By Alex Fruechtenicht
Going to the movie theater nowadays is really expensive, there’s no denying that. Times have changed and with that, so has the cost of a movie ticket.
If you want to see a movie at Park Place Mall on a Friday night, it’s going to cost you $12.75 per ticket. If you go with a significant other, it’ll cost more than $25. That’s before you even head to the auditorium.
The concession stand can jump your expenses even higher, with a large drink costing nearly $6. I’d suggest you avoid it by bringing in your own snacks and drinks, but movie theaters don’t allow patrons to bring in anything they can get at the concession stand.
Of course, many people sneak in outside snacks or bottled drinks via backpack or purse. Let’s face it, with the high prices driving most of us away, we’ve all done that at some point.
After doing some research, I found out that most theaters only get around 10 to 25 percent of profit from a normal movie ticket. The remaining 75 to 90 percent goes to movie studios, the actors, etc.
Movie theaters really get their profit from the concession stand, selling overpriced soda and boxes of candy.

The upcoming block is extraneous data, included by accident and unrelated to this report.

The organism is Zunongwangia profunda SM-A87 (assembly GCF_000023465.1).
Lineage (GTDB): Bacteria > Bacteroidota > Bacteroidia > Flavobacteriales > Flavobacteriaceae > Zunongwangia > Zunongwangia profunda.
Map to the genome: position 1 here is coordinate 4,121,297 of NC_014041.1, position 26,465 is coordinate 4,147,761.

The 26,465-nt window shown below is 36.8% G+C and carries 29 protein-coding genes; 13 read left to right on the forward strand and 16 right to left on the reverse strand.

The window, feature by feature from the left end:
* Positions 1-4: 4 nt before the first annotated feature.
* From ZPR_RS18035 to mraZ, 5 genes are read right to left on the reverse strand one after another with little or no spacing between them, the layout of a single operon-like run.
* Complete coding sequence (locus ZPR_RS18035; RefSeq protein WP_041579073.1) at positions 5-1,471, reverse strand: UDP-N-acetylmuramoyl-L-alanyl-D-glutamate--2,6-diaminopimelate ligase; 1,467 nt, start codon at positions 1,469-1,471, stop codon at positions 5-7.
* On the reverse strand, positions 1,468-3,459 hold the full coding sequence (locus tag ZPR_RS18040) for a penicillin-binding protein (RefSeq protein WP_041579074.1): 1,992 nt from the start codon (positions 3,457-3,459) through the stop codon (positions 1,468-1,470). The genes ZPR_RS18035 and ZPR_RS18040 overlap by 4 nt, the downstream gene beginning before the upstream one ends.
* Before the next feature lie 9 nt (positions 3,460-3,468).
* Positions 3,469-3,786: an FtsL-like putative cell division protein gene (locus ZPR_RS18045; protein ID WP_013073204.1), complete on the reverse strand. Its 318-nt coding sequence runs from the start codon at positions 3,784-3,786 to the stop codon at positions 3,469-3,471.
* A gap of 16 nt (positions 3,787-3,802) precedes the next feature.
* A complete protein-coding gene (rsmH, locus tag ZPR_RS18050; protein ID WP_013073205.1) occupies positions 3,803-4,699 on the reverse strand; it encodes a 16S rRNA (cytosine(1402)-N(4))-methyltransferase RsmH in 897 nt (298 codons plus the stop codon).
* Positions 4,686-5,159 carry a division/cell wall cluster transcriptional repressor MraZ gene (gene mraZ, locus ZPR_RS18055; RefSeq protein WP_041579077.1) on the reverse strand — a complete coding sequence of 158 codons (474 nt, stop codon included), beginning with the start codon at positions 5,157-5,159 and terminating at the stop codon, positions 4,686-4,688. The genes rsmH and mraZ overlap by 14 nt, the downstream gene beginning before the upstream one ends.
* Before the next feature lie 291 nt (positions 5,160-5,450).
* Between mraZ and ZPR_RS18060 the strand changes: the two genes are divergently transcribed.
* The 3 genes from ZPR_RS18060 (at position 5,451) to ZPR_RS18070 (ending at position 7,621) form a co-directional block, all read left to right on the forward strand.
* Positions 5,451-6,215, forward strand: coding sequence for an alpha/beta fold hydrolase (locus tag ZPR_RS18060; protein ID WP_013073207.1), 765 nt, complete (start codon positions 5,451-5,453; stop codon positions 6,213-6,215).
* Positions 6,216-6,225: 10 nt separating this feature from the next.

Now, I understand theaters have to make a profit. But why should it be at the concession stand? Why not have more arcade machines or something that could provide entertainment before going into the auditorium?
I’m not just bashing on the theaters, though movies themselves expect too much of a return. When one movie does exceptionally well at the box office, other film studios expect their movies to do just as well.
It’s not all bad however. Theaters like Century 20 at Park Place Mall have discount days for students and seniors. Seeing a movie on Tuesday will only cost you a very fair $5.25 per ticket.
Since it’s all I can afford, I am only able to go to the movies once or twice a month.
If theaters offered the Tuesday discount day every weekday before 7 p.m., I think people, myself included, would be willing to go more often.
Fruechtenicht is a film buff who watches movies new, old or in-between and talks about them on his YouTube show, “Coffee Table Zeroes.”